On March 23, 2022, the FCC released the effective date of the new application fees for amateur and GMRS operator licenses. In this episode of the podcast, we talk about the original proposal to change the fees, discuss the frustration from some radio users over the timeline for implementing them, and question why it took so long for the new fees to take effect.
As always, you can leave a comment here, and if we read it on a future episode, you could be eligible for a free t-shirt or some swag!
It is interesting how you talked about the prima Donnas on GMRS complaining about how others are using the GMRS airwaves and affecting their “hobby”. Those people should go ahead and get their amateur licenses as they will fit right in. I’ve been a ham for a bunch of years and I hear more of that kind of thing from hams on the air than on GMRS. I used to think it was the old guys that treated people like that but some one always takes their place. Now I am the old guy and I only use the amateur bands like a utility. The fun got sucked out of the hobby over the last 20 or so years. I’m ok with that. You find this in every activity where there are more than 1 person participating. Having said all of that I realize I am part of the problem. At least I know that i don’t always play well with others. Thanks for the podcast!
As a retired Broadcast Engineer, I definitely know the technical side of 2 way radio communication services. I’ve had friends who’ve had ham licenses for literally decades. They’ve tried their best to get me to become one. So far, I’ve managed to resist the temptation! Lol
My MAJOR complaint with the “hobby” is it’s lack of substance. Listen to any ham communication, as an observer, and you immediately come away with this thought. Other than the constant rattling off of each ham’s call sign, what is the takeaway from their conversation? Usually, NOTHING‼️Other than a very brief mention of signal strength, and maybe, but not often, their type of antenna, the back-and-forth of the conversation has ZERO content and value‼️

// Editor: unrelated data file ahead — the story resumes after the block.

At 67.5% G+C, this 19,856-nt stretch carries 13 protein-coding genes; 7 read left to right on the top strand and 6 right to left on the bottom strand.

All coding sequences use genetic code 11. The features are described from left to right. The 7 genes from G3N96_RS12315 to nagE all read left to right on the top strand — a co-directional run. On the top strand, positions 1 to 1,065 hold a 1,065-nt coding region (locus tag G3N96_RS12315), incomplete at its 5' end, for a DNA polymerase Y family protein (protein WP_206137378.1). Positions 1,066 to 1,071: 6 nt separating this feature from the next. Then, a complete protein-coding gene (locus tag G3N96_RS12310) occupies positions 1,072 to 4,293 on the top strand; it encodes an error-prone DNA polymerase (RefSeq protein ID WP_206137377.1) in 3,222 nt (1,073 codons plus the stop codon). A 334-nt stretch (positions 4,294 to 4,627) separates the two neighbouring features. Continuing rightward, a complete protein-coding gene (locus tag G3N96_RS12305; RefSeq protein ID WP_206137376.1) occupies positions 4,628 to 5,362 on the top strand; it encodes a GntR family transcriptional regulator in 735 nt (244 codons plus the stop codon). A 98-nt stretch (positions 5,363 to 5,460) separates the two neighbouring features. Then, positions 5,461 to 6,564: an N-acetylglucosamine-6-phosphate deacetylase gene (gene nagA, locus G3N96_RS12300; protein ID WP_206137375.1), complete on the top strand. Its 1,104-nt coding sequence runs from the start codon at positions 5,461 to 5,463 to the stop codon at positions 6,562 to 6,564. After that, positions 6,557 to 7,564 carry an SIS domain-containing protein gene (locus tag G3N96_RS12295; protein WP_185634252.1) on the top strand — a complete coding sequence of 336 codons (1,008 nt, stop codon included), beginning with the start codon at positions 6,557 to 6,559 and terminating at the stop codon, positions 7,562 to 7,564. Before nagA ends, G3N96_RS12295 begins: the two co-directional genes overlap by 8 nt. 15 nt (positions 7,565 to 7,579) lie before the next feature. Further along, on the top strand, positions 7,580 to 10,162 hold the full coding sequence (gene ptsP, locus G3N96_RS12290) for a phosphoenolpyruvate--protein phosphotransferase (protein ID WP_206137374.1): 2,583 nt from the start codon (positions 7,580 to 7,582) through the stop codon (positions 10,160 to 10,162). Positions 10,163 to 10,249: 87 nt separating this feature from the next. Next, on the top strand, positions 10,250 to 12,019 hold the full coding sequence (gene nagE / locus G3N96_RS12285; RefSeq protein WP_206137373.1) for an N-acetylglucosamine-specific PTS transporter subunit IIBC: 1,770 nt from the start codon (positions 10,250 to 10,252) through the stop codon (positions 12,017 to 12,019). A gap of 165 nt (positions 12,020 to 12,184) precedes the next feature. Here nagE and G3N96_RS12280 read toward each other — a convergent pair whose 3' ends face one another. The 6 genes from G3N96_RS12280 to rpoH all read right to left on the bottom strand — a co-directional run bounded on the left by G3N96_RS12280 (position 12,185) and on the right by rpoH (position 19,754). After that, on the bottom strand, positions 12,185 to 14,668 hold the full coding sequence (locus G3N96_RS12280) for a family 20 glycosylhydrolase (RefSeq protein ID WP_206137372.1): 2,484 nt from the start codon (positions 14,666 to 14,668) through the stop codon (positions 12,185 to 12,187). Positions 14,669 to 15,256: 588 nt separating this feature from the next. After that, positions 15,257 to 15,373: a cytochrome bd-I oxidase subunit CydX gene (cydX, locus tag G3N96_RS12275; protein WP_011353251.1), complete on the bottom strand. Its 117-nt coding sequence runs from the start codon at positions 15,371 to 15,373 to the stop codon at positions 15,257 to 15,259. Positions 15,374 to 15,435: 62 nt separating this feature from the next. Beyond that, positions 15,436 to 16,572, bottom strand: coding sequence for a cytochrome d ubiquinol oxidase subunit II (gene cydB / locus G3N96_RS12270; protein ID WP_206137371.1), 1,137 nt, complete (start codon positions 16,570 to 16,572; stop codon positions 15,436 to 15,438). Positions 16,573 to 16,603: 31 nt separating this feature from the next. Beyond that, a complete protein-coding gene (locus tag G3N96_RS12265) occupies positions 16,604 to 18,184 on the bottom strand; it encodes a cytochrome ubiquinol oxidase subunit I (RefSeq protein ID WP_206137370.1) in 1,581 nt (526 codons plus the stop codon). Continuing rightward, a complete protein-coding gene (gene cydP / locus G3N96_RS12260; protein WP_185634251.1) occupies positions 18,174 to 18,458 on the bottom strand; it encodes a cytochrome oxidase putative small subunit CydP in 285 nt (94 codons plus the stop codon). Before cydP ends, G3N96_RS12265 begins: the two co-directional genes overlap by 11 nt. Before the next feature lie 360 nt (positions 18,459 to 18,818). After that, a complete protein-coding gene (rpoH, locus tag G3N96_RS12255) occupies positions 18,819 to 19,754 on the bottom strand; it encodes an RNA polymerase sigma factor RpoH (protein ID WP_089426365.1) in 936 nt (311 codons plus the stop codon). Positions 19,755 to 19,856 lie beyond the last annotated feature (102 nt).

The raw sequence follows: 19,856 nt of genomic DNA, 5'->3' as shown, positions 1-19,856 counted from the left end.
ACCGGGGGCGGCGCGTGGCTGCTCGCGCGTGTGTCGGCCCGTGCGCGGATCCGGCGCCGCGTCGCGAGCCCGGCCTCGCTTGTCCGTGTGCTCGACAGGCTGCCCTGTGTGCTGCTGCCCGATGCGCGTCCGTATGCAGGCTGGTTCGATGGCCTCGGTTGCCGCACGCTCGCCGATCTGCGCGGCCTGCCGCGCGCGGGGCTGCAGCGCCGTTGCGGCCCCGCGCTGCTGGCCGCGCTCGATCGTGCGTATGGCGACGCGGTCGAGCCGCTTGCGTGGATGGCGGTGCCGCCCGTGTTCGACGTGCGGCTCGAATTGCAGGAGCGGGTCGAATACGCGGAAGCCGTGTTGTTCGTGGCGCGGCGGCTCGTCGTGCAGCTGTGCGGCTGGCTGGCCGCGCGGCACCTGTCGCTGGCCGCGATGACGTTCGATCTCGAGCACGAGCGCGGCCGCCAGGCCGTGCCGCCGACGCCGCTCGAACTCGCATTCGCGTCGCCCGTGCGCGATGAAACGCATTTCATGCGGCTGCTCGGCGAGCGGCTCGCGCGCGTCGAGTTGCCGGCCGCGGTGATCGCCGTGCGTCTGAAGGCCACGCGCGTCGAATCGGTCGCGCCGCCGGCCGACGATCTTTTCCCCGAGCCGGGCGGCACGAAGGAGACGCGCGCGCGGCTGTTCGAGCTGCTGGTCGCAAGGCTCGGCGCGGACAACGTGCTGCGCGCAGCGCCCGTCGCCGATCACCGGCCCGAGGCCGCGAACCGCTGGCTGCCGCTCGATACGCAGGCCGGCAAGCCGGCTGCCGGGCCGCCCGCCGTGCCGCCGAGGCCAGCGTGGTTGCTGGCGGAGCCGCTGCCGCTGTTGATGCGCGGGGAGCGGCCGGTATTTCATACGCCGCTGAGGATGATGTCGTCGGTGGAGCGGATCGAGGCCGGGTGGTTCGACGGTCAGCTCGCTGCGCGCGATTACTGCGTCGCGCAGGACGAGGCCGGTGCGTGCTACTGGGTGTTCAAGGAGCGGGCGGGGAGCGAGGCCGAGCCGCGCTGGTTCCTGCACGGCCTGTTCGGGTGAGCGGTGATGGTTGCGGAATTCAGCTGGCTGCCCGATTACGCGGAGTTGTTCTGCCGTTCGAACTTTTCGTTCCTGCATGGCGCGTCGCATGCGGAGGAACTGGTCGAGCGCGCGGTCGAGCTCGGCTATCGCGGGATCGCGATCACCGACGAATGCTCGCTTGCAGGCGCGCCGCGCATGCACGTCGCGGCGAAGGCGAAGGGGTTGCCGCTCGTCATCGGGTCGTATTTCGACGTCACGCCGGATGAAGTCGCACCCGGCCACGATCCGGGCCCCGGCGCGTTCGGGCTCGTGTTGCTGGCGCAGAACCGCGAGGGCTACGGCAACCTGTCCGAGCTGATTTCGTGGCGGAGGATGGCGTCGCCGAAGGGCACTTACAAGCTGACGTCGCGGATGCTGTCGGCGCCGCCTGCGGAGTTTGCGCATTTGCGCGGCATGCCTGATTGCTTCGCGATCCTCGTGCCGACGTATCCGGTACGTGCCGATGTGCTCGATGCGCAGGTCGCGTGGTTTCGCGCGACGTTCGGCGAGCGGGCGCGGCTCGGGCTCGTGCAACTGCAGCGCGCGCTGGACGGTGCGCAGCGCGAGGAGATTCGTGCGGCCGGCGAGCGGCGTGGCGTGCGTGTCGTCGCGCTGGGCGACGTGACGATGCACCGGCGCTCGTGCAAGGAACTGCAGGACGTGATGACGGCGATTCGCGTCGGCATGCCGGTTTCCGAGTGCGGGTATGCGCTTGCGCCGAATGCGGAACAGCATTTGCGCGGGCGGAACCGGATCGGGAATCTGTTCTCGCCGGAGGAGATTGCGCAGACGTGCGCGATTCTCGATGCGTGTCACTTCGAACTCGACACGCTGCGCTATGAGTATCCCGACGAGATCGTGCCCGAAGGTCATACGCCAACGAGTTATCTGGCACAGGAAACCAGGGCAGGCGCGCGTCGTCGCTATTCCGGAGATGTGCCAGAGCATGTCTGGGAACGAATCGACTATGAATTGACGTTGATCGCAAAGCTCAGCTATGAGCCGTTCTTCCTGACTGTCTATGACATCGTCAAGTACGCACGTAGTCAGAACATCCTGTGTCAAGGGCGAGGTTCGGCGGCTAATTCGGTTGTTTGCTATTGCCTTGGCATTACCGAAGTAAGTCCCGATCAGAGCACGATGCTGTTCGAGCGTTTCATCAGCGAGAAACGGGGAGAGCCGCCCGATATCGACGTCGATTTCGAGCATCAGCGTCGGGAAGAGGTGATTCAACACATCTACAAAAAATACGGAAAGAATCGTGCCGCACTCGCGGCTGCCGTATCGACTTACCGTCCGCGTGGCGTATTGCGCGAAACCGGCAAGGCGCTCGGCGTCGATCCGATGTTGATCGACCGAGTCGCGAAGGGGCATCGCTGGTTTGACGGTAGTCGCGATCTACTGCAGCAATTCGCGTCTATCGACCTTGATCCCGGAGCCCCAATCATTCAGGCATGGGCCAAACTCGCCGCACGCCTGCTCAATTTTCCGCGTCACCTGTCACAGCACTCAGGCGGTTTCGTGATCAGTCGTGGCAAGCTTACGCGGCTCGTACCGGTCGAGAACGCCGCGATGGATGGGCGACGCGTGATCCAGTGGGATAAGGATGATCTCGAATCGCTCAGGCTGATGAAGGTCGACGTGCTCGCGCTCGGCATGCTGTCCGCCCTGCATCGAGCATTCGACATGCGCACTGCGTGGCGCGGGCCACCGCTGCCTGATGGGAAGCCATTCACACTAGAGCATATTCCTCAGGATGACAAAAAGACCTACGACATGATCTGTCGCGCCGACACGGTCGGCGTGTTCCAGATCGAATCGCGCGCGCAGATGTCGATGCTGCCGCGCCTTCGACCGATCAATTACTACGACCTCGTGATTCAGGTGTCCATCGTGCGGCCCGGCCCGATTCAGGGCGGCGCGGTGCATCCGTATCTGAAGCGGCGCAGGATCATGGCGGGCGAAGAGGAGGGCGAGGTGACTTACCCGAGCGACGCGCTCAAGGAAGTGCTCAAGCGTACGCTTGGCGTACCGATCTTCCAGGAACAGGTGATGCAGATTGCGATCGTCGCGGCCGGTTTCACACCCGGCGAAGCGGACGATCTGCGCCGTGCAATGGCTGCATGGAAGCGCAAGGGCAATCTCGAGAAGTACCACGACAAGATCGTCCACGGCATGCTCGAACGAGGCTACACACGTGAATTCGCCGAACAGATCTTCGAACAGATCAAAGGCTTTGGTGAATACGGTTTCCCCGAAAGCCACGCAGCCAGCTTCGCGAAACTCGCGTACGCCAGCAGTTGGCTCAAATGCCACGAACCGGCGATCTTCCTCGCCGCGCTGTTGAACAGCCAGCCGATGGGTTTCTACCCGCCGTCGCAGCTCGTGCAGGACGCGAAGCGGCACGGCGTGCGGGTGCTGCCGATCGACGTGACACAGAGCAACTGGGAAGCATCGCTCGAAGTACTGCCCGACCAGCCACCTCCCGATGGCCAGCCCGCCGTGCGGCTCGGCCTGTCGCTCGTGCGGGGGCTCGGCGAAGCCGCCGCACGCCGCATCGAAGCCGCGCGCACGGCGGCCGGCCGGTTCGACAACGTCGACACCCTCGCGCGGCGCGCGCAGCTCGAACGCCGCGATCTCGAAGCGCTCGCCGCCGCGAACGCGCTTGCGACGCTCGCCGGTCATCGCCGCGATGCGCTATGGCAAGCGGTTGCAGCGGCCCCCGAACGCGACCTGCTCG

I am embracing GMRS as a communication tool. It has some value as a means of communicating conversation, particularly in areas with limited on no cell service. I can see it being a valuable tool for a fisherman on a rural lake. Extremely useful in a boating emergency, as just one example.
As someone who spent their entire life dealing with electronics, talking about it as a ham radio enthusiast, is definitely NOT my “cup-of-tea❗️
Listening to the above 2-way radio podcast, I think the gentlemen made some excellent points regarding GMRS. I agree that some “hams” may even transition to GMRS just to get away from the boredom of amateur radio.
People always say this, but for many hams, the challenge is making the contact and that was the same when I passed my test in 1980 - I quite liked the quick chat and bye, and do it again. Like contests, the ultimate waste of time. Conversations are rarely interesting - one person rambles on, and the other party totally ignores it and does their own rambling, which gets ignored and you move on. It’s a bot like collecting stamps - you never actually post a letter with them, just collect and collect. Many collected QSO cards, but I never bothered. Some computerise their logbooks and tell you you last made contact with them on 4th March 1992 at 2.30. There are other hams who still switch on a certain channel on a certain day each or week and talk to the same set of people about the same set of experiences. This is the world of ham radio. Chatting about sensible stuff is possible on any system, but not guaranteed.
Update 4/19/20221 9:42 AM EDT - A notice on the FCC website says the ULS is down for “scheduled maintenance”. According to comments on our blog and in social media, such a notice has been up and down since at least 2 AM.
Effective Tuesday, April 19, 2022 from 6:00 AM to Tuesday, April 19, 11:00 AM: Universal Licensing System (ULS) System Down for Scheduled Maintenance
Another notice does acknowledge the new fees are currently active.